2. Research & Presentation Component: All junior and senior majors are required to successfully complete Biology Colloquia (BIO 349/449) during all their semesters on campus. Students will research an environmental science topic and make an oral presentation at the Biology Colloquium during their final year. This will demonstrate information literacy in the environmental sciences.

Writing Courses

A list of courses that, when scheduled as W courses, count toward the Writing Requirement, can be found on the Registrar’s website and in the GENERAL EDUCATION REQUIREMENTS section of the catalog.

Minor Requirements

A minor in Environmental Science consists of BIO 110 or CHEM 122/123, BIO 111, ECON 225, ENV 200 and 220, and one additional BIO or ENV course numbered 215 or higher.

A broad summary of the physical nature of the Earth, including its internal structure, surface processes, and natural resources. Topics may include how processes such as weathering/erosion through forces such as wind, water, landslides, and glaciers shape the earth and how internal forces such as plate tectonics cause earthquakes and volcanoes. Four hours of lecture per week. Alternate years.

Geographic Information Systems (GIS) is the science of linking data of various types to locations in order to explore spatial patterns and processes. While GIS applications can be used to create maps, this course focuses on tools for spatial analysis. The course covers basic approaches that use spatial data to identify locations and pathways in landscapes and to summarize characteristics of locations for basic and applied purposes. Students learn about the spatial and non-spatial data used in GIS analysis, how projections and coordinate systems affect analysis, and how to summarize spatial relationships. Many examples and topics stem from ecology and environmental science, but approaches include applications for students in public policy, anthropology, archaeology, and any discipline that requires analyses of spatial data. Four hours of lecture and three one-hour labs per week. Not recommended for first-year students.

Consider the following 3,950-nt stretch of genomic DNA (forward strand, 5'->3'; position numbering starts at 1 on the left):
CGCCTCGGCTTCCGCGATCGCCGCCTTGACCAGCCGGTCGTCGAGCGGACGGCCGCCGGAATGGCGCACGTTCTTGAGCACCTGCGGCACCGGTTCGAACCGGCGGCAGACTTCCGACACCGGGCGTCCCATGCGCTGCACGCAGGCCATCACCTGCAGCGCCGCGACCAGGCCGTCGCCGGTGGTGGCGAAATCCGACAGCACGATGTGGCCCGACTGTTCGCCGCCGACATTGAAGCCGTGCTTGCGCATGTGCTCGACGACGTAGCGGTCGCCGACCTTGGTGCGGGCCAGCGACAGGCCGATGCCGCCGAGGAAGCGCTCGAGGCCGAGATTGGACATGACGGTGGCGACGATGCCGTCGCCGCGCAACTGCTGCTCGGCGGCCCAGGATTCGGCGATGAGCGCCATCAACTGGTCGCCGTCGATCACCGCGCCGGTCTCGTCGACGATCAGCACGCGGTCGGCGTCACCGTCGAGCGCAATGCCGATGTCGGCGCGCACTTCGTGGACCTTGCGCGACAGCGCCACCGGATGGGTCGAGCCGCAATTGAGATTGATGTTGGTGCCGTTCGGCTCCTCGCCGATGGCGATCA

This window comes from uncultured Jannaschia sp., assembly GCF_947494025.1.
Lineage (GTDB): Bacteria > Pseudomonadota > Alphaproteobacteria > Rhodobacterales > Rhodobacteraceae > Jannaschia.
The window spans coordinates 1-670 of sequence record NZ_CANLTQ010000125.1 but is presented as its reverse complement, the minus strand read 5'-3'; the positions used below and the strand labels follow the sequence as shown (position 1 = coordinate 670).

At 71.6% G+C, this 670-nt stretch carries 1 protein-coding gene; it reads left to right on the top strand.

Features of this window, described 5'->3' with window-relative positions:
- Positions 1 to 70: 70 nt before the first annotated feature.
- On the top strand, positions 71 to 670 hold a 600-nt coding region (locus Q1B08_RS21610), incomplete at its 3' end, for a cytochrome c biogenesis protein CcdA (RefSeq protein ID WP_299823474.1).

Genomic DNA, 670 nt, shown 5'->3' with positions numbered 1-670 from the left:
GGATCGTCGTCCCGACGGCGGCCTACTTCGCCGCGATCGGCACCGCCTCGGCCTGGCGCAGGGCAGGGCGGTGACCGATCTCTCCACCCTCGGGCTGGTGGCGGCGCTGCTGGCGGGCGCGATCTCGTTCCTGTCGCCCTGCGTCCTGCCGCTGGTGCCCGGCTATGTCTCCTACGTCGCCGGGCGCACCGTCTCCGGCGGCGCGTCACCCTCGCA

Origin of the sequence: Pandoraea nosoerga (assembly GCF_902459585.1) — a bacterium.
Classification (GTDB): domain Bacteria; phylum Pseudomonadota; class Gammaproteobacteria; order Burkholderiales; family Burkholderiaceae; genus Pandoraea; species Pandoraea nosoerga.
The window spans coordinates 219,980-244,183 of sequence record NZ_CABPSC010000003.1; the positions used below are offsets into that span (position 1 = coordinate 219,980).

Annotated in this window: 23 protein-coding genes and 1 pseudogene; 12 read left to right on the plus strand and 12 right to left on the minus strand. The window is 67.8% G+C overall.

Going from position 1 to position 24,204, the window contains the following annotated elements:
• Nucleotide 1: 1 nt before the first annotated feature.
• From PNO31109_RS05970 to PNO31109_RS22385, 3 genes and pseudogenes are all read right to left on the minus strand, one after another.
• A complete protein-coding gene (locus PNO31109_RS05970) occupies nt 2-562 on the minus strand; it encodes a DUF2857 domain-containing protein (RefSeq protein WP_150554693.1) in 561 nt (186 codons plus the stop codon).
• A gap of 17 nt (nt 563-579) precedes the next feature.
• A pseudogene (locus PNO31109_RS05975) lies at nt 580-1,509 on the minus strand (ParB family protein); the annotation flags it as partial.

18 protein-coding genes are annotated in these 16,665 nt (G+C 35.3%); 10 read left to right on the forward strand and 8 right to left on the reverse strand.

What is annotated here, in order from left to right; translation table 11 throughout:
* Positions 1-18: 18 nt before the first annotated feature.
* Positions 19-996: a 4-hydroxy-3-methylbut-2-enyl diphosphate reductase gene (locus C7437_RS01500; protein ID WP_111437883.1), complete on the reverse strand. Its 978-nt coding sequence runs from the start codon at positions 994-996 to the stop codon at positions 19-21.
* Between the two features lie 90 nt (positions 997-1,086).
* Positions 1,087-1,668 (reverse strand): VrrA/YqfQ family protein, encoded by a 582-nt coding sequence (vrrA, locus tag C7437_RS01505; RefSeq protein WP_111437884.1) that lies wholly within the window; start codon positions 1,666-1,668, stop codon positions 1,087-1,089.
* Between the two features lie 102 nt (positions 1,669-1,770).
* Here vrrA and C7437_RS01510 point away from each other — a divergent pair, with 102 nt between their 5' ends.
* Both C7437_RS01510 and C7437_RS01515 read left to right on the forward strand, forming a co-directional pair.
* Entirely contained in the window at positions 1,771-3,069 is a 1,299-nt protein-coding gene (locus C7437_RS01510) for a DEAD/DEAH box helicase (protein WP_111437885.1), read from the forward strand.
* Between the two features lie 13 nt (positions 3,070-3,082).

Provides an introduction to principles and concepts of contemporary environmental problems. The effects of human population on the earth’s resources are studied against a background of principles in ecology and sustainability. Course material includes topics such as availability of food, processing of solid waste, alternative energy, clean water, and green infrastructure. Four hours of lecture and one three-hour laboratory per week.

Focuses on the principles, theories, and methods of research in the ecological and environmental sciences. Students meet three times per week to discuss research approaches, data management, experimental design, methodologies, and data analysis. Each student designs and conducts a field- or lab-based experiment that can be supervised by any member of the biology faculty. Each student prepares a research proposal, an oral presentation, a poster presentation, and a scholarly manuscript. Three one-hour seminars and six to eight hours of laboratory work per week.


Departmental studies are experimentally oriented and may entail either lab or field work.